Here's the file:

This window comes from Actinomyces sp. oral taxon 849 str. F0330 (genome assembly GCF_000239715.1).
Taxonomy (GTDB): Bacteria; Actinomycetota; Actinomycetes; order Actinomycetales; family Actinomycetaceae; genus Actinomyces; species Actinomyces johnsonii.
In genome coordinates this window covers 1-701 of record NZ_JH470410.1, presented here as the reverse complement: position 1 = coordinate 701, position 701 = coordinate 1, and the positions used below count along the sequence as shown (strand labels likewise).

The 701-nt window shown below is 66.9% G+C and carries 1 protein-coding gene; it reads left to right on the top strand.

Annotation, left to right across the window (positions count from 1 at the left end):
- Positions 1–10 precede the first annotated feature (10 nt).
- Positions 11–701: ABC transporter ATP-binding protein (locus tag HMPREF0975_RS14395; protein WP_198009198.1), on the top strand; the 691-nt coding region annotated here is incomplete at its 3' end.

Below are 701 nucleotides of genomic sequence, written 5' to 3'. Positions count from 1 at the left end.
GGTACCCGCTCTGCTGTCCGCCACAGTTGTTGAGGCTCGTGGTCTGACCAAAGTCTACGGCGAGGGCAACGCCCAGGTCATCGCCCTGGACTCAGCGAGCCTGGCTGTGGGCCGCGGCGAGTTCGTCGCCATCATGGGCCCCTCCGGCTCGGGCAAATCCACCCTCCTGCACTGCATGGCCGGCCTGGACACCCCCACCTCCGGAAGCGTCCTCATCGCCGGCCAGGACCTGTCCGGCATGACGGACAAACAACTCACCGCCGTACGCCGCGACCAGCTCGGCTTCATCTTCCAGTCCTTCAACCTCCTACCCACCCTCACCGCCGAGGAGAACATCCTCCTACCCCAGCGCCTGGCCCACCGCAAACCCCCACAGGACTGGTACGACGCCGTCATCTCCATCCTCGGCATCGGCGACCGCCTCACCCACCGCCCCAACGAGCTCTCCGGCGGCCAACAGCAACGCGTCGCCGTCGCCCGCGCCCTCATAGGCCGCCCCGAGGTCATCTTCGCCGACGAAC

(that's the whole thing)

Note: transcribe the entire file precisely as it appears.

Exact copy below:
This window comes from Actinomyces sp. oral taxon 849 str. F0330 (genome assembly GCF_000239715.1).
Taxonomy (GTDB): Bacteria; Actinomycetota; Actinomycetes; order Actinomycetales; family Actinomycetaceae; genus Actinomyces; species Actinomyces johnsonii.
In genome coordinates this window covers 1-701 of record NZ_JH470410.1, presented here as the reverse complement: position 1 = coordinate 701, position 701 = coordinate 1, and the positions used below count along the sequence as shown (strand labels likewise).

The 701-nt window shown below is 66.9% G+C and carries 1 protein-coding gene; it reads left to right on the top strand.

Annotation, left to right across the window (positions count from 1 at the left end):
- Positions 1–10 precede the first annotated feature (10 nt).
- Positions 11–701: ABC transporter ATP-binding protein (locus tag HMPREF0975_RS14395; protein WP_198009198.1), on the top strand; the 691-nt coding region annotated here is incomplete at its 3' end.

Below are 701 nucleotides of genomic sequence, written 5' to 3'. Positions count from 1 at the left end.
GGTACCCGCTCTGCTGTCCGCCACAGTTGTTGAGGCTCGTGGTCTGACCAAAGTCTACGGCGAGGGCAACGCCCAGGTCATCGCCCTGGACTCAGCGAGCCTGGCTGTGGGCCGCGGCGAGTTCGTCGCCATCATGGGCCCCTCCGGCTCGGGCAAATCCACCCTCCTGCACTGCATGGCCGGCCTGGACACCCCCACCTCCGGAAGCGTCCTCATCGCCGGCCAGGACCTGTCCGGCATGACGGACAAACAACTCACCGCCGTACGCCGCGACCAGCTCGGCTTCATCTTCCAGTCCTTCAACCTCCTACCCACCCTCACCGCCGAGGAGAACATCCTCCTACCCCAGCGCCTGGCCCACCGCAAACCCCCACAGGACTGGTACGACGCCGTCATCTCCATCCTCGGCATCGGCGACCGCCTCACCCACCGCCCCAACGAGCTCTCCGGCGGCCAACAGCAACGCGTCGCCGTCGCCCGCGCCCTCATAGGCCGCCCCGAGGTCATCTTCGCCGACGAAC